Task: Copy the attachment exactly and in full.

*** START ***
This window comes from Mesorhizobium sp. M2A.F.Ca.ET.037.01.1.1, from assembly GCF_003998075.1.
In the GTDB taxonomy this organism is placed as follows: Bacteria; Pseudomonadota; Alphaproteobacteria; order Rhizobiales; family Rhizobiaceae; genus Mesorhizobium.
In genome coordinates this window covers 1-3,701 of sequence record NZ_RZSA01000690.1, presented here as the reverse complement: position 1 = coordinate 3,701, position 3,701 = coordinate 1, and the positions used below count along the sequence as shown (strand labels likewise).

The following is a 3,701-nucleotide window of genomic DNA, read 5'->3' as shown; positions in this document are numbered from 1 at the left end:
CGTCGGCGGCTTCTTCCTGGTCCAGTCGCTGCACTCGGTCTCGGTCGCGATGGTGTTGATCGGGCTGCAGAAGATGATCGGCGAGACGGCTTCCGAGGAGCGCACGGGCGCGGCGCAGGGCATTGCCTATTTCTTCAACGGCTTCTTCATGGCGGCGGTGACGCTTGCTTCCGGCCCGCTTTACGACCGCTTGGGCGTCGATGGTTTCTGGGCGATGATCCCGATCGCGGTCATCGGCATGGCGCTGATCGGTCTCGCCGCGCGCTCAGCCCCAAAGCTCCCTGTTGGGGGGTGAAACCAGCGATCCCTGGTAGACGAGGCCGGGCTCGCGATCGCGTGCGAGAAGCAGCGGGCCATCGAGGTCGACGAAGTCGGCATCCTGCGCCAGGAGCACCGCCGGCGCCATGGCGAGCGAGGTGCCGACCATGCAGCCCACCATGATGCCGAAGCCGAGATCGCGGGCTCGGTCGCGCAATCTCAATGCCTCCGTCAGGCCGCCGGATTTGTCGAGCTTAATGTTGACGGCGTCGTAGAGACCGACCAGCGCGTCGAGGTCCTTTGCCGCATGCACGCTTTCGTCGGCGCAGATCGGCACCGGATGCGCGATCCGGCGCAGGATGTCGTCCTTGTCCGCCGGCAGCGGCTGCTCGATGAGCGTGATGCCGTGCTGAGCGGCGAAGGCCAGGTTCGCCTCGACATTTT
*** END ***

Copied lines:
This window comes from Mesorhizobium sp. M2A.F.Ca.ET.037.01.1.1, from assembly GCF_003998075.1.
In the GTDB taxonomy this organism is placed as follows: Bacteria; Pseudomonadota; Alphaproteobacteria; order Rhizobiales; family Rhizobiaceae; genus Mesorhizobium.
In genome coordinates this window covers 1-3,701 of sequence record NZ_RZSA01000690.1, presented here as the reverse complement: position 1 = coordinate 3,701, position 3,701 = coordinate 1, and the positions used below count along the sequence as shown (strand labels likewise).

The following is a 3,701-nucleotide window of genomic DNA, read 5'->3' as shown; positions in this document are numbered from 1 at the left end:
CGTCGGCGGCTTCTTCCTGGTCCAGTCGCTGCACTCGGTCTCGGTCGCGATGGTGTTGATCGGGCTGCAGAAGATGATCGGCGAGACGGCTTCCGAGGAGCGCACGGGCGCGGCGCAGGGCATTGCCTATTTCTTCAACGGCTTCTTCATGGCGGCGGTGACGCTTGCTTCCGGCCCGCTTTACGACCGCTTGGGCGTCGATGGTTTCTGGGCGATGATCCCGATCGCGGTCATCGGCATGGCGCTGATCGGTCTCGCCGCGCGCTCAGCCCCAAAGCTCCCTGTTGGGGGGTGAAACCAGCGATCCCTGGTAGACGAGGCCGGGCTCGCGATCGCGTGCGAGAAGCAGCGGGCCATCGAGGTCGACGAAGTCGGCATCCTGCGCCAGGAGCACCGCCGGCGCCATGGCGAGCGAGGTGCCGACCATGCAGCCCACCATGATGCCGAAGCCGAGATCGCGGGCTCGGTCGCGCAATCTCAATGCCTCCGTCAGGCCGCCGGATTTGTCGAGCTTAATGTTGACGGCGTCGTAGAGACCGACCAGCGCGTCGAGGTCCTTTGCCGCATGCACGCTTTCGTCGGCGCAGATCGGCACCGGATGCGCGATCCGGCGCAGGATGTCGTCCTTGTCCGCCGGCAGCGGCTGCTCGATGAGCGTGATGCCGTGCTGAGCGGCGAAGGCCAGGTTCGCCTCGACATTTT